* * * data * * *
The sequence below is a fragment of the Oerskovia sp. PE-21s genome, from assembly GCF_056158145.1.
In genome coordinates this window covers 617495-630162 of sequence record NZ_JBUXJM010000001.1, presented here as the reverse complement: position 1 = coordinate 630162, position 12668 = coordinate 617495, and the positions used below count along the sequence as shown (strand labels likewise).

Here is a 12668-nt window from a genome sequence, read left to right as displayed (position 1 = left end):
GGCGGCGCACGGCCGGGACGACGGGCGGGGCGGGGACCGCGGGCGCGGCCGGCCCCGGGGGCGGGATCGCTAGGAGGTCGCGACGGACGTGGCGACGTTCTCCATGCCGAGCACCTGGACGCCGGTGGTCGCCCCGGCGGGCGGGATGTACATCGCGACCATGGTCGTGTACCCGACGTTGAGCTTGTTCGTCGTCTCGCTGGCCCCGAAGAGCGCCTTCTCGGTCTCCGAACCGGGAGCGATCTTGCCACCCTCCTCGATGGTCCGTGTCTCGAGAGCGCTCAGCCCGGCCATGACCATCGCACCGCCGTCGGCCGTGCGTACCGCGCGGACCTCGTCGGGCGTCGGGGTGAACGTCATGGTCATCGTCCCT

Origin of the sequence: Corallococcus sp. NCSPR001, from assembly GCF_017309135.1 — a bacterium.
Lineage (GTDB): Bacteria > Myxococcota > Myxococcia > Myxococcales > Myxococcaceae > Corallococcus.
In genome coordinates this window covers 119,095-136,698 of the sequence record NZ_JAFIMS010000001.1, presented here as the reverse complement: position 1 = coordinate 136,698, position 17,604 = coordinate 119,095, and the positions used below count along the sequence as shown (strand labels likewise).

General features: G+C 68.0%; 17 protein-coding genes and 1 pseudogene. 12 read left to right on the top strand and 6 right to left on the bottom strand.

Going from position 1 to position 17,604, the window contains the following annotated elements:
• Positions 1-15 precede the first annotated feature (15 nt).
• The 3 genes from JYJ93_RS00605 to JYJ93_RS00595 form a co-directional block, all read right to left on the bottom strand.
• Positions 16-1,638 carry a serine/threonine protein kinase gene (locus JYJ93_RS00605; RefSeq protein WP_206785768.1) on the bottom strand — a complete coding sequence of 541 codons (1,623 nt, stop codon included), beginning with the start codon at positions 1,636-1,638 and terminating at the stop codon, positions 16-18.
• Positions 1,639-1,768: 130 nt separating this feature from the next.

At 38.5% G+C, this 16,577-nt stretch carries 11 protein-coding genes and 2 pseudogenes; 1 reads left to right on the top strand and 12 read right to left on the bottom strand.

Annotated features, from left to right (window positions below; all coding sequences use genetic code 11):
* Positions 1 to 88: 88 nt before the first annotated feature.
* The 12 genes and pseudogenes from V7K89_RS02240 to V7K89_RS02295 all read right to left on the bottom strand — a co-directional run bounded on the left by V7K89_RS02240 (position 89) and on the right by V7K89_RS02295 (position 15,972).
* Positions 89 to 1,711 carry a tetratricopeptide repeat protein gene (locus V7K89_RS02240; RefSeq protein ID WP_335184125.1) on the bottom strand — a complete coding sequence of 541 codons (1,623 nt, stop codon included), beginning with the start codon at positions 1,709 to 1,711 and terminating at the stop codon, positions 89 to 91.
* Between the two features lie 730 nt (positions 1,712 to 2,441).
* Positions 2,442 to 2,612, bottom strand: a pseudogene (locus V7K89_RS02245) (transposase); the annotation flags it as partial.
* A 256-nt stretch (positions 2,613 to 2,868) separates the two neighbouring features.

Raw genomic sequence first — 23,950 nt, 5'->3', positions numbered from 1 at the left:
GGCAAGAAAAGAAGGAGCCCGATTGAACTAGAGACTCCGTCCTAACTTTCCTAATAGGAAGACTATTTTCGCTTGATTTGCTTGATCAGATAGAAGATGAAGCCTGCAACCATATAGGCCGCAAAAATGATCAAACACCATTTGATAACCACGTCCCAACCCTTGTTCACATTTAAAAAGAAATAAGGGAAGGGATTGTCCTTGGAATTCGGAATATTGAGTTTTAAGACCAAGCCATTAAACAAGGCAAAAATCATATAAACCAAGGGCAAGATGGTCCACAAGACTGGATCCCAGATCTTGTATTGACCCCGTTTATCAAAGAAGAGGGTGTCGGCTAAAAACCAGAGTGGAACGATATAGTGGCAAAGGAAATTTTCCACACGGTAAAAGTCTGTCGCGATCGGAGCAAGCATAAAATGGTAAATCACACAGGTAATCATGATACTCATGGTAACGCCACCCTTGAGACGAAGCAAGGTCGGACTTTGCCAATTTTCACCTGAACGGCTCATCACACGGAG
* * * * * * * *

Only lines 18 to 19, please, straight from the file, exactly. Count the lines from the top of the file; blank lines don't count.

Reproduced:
* Positions 89 to 1,711 carry a tetratricopeptide repeat protein gene (locus V7K89_RS02240; RefSeq protein ID WP_335184125.1) on the bottom strand — a complete coding sequence of 541 codons (1,623 nt, stop codon included), beginning with the start codon at positions 1,709 to 1,711 and terminating at the stop codon, positions 89 to 91.
* Between the two features lie 730 nt (positions 1,712 to 2,441).